New and old combine in a fantastic converted agricultural building formerly owned by Lorraine Kelly. A ground source heat pump and solar panels have upped its eco credentials, Jack McKeown discovers
A large main house. Two apartments. A games room and library. Four acres of land. Easter Bendochy House offers a lot for its £825,000 price tag.
It also offers an excellent example of how to convert Scotland’s handsome, built-to-last agricultural sheds into homes.
One half of the building was originally a milk shed, used by Easter Bendochy Farm. It and the surrounding buildings were bought in the 1990s by developer Christine McGuinness, who converted them into a small cluster of homes with Easter Bendochy House as its centrepiece.
She added a wing to the agricultural barn, more than doubling its footprint. Although the new structure is built out of concrete blocks, it’s clad in stone and time has weathered the structure until there’s little to tell between the old and the new.
“She developed all these houses but this was the one she built to live in herself,” explains owner Nick Tulloch. “We think she got a little carried away and kept adding bells and whistles.”
From a turreted dressing area to curved walls, overhangs and a living roof, the house is filled with features that add to its beauty and character, but would not have been added by a profit-driven developer looking to keep the build cost low. Many of the internal doors have carved animal shapes and were made by local artists.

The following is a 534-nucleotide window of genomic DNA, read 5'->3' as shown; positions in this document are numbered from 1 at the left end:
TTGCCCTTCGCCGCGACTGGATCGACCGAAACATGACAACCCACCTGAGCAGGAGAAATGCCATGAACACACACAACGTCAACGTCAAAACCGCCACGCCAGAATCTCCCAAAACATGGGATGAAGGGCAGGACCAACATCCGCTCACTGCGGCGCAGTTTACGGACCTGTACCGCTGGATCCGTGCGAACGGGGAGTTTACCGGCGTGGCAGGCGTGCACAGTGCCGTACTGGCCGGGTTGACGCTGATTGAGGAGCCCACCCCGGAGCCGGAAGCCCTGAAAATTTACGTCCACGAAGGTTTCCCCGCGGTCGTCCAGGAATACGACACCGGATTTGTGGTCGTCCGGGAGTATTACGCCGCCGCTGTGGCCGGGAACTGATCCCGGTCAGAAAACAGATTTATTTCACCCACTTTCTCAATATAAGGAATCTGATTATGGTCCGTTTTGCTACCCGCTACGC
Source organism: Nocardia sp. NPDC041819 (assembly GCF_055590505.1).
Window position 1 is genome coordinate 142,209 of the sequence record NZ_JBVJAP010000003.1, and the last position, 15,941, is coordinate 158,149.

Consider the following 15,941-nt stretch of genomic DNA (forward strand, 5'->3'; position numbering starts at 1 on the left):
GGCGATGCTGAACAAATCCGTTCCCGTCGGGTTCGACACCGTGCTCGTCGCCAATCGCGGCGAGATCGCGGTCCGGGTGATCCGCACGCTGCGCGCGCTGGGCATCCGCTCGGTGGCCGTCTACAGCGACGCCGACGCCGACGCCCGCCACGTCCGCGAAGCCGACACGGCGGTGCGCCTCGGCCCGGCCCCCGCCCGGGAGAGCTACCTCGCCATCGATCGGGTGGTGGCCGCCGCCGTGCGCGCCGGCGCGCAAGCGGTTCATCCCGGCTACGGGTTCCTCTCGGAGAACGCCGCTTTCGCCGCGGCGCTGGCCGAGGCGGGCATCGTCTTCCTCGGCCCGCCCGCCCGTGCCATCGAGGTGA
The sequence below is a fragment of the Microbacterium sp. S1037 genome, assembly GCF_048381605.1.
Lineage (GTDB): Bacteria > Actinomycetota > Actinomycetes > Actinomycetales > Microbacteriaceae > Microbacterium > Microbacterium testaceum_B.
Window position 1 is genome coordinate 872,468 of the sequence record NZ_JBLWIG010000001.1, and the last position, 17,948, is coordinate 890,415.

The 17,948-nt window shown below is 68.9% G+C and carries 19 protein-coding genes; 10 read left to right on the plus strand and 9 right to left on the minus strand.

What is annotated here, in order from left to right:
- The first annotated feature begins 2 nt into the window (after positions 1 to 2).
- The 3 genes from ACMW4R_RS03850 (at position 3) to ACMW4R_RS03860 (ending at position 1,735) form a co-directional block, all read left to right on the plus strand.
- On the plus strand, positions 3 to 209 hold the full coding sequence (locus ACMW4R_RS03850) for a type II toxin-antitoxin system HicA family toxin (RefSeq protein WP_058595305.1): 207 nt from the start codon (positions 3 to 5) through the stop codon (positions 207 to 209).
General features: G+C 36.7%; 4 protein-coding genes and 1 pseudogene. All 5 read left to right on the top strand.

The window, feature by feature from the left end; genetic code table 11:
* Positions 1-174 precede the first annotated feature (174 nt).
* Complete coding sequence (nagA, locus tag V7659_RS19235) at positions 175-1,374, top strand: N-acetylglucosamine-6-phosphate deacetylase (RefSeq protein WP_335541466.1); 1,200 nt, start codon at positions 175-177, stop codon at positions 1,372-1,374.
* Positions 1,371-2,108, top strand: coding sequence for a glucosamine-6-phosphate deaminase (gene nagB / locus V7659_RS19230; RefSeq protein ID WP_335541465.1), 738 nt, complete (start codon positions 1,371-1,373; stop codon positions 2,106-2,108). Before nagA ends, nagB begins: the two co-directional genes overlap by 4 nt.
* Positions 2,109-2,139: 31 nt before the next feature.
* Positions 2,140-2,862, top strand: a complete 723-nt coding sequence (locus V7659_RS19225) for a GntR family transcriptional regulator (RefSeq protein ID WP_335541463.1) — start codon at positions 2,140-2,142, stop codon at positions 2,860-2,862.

After living in it herself, McGuinness sold to Lorraine Kelly and her husband Steve Smith, who lived there from 2005 until 2010 when they moved to Broughty Ferry. .
“We never actually met Lorraine, as it was Steve who showed us round,” Nick continues. “She talked a lot in interviews about how they enjoyed Broughty Ferry but still missed Easter Bendochy. After we moved in we found a glossy magazine where she talked about how she loved standing on the terrace watching the sunset.”
It’s a blustery autumn morning when I visit and there’s not an idyllic sunset in sight. Standing on the first floor terrace – complete with grassed ‘living roof’ –I can appreciate how pleasant a summer’s evening here must be.
The building and the surrounding trees create shelter, and there are views across the River Isla, a few hundred yards distant, to the countryside beyond.
Easter Bendochy House is accessed from a quiet country lane that branches off the A923 Old Military Road, midway between Coupar Angus and Blairgowrie. Both of those towns are just five minutes’ drive away – with Dundee 20 minutes distant – yet there are countryside walks on the doorstep.
“If you go out the gate at the bottom of our garden the farm track takes you down to the river,” Nick says. “From there you can walk for miles along the riverbank.”
Nick, 47, and his wife Sarah, 46, came to Scotland from London. They lived at Easter Bendochy House until 2017, when they moved to Perth to be closer to their children’s school, Since then they have operated the house as a holiday let.